Regional Planned Parenthood groups and a Jane Doe client sued Mississippi’s Medicaid director on Wednesday to head off implementation of a new state law halting payments to certain women’s health service providers.

In the U.S. District Court of Southern Mississippi, the action seeks to “vindicate rights” afforded by federal Medicaid statutes as well as the Equal Protection Clause and Due Process Clause of the U.S. Constitution.

David J. Dzielak, the state’s Medicaid executive director, is sued in his official capacity. His office did not respond to a call for comment shortly after the lawsuit was filed.

Medicaid cannot pay for abortions or abortion-related services in Mississippi, so the bill affects payments for birth control services.

State Medicaid reports show the state spent about $400 on Planned Parenthood clinic services in Mississippi the past three fiscal years.

The Planned Parenthood action targets the new law from Senate Bill 2238, which it claims disqualifies for state Medicaid funds any entity that performs abortions, except in “extremely narrowly defined circumstances.”

The lawsuit also claims the impending law will “cause irreparable harm” and prevent Planned Parenthood’s patients, including Jane Doe, from getting other services through Medicaid from “the qualified, willing provider” of their choice. The law takes effect July 1, unless court action rules otherwise.

Planned Parenthood Southeast Inc., the lead plaintiff, does not provide abortions in Mississippi but does in Alabama and Georgia. Its co-plaintiff is Planned Parenthood Greater Memphis Region Inc., which serves Mississippi clients who live near Memphis.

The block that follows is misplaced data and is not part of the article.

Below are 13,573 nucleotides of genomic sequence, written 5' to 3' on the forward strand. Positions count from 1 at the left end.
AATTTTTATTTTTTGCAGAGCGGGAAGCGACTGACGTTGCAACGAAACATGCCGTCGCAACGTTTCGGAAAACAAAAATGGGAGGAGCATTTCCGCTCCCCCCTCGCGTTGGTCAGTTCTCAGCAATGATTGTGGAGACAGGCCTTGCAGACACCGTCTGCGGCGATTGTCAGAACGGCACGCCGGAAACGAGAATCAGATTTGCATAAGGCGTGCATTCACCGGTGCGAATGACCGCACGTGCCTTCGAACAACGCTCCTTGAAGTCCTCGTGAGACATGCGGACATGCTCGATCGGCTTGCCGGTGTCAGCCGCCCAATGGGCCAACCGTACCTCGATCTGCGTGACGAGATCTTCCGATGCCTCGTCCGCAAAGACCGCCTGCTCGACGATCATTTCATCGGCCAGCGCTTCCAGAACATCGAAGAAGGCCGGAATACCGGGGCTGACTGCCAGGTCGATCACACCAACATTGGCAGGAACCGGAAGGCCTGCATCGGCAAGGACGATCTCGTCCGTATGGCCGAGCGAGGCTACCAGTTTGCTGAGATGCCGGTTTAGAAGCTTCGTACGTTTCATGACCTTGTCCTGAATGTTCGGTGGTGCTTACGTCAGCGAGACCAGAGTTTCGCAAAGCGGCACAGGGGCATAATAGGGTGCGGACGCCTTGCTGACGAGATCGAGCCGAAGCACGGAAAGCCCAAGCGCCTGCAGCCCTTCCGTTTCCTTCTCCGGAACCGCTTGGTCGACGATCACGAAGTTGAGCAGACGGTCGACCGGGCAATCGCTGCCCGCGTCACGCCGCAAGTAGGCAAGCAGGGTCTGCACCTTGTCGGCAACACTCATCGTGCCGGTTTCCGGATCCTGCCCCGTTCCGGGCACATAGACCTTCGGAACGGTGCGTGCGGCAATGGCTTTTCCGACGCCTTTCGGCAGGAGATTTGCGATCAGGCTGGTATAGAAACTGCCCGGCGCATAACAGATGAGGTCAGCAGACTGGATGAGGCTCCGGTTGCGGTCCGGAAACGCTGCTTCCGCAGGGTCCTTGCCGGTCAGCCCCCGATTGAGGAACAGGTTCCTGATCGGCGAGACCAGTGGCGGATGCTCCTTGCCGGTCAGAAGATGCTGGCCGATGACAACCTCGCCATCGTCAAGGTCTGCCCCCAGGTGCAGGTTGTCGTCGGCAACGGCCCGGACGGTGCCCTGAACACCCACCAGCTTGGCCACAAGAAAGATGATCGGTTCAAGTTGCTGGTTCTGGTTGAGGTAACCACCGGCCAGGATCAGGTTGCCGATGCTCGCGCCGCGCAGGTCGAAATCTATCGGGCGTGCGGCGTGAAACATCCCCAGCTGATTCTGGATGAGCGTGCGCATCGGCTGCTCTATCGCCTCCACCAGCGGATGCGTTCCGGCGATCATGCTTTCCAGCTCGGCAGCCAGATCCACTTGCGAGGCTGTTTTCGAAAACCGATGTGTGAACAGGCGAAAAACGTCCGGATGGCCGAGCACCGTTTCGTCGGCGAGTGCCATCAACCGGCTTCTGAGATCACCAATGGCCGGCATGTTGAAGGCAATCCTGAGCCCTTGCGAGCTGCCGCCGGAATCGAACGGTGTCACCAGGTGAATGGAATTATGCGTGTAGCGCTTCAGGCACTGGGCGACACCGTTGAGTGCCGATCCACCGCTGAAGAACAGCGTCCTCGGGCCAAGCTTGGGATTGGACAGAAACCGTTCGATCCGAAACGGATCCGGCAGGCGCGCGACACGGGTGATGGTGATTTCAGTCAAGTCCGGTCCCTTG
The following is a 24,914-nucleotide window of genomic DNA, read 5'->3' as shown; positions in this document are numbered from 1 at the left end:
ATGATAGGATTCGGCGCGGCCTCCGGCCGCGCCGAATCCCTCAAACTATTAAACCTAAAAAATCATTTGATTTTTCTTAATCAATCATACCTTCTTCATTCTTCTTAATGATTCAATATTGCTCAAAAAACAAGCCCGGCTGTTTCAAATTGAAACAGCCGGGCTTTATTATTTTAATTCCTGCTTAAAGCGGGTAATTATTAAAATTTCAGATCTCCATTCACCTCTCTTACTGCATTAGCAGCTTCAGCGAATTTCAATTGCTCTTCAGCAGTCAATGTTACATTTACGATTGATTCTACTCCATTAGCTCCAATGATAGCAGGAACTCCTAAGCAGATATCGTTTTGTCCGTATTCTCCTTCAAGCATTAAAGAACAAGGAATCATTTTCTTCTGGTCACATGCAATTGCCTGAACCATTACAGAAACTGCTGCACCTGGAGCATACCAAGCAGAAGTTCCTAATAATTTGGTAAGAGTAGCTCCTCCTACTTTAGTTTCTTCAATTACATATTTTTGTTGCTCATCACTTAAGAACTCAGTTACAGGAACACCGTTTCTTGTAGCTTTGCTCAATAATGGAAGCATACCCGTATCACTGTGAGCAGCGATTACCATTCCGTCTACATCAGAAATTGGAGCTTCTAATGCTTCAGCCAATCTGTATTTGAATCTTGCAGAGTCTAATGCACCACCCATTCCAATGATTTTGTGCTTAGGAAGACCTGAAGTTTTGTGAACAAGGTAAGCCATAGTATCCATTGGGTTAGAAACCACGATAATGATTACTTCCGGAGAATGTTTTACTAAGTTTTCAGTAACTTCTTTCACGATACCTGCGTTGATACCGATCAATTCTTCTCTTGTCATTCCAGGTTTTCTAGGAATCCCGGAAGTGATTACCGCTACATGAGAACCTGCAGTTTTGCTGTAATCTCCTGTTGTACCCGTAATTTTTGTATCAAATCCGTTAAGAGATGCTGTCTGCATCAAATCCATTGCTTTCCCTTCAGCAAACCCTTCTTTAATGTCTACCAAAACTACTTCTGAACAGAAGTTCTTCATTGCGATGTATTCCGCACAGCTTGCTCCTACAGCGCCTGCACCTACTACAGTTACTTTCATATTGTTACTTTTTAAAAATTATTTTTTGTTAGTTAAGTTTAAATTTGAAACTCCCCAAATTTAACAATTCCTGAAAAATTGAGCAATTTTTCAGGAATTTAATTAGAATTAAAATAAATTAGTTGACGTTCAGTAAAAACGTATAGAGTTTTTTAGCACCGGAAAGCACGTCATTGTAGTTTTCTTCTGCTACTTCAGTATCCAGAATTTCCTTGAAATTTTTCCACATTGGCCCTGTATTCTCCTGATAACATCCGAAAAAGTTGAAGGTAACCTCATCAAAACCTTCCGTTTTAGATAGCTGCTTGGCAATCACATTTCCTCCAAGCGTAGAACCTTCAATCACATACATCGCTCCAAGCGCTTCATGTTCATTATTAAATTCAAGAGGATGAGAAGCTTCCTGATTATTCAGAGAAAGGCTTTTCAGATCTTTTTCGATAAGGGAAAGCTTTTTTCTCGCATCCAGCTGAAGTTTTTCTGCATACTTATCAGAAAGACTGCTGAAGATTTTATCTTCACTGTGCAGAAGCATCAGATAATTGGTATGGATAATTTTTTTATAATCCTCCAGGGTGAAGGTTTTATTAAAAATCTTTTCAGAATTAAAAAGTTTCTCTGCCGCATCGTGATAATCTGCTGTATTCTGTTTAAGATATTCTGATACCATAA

Both entities work with Medicaid to provide low-income women with services such as physical exams, contraception and counseling, various screenings and pregnancy tests. The Memphis group also provides abortions.

The Legislature passed SB 2238 after a national uproar over videos allegedly showing national Planned Parenthood personnel talking about the value of fetal body parts and other issues.

Planned Parenthood’s lawsuit follows four other lawsuits aimed at overturning another state law due to take effect July 1, House Bill 1523, aimed at immunizing persons with “sincerely held religious beliefs” from serving gay, lesbian, bisexual and transgender customers.

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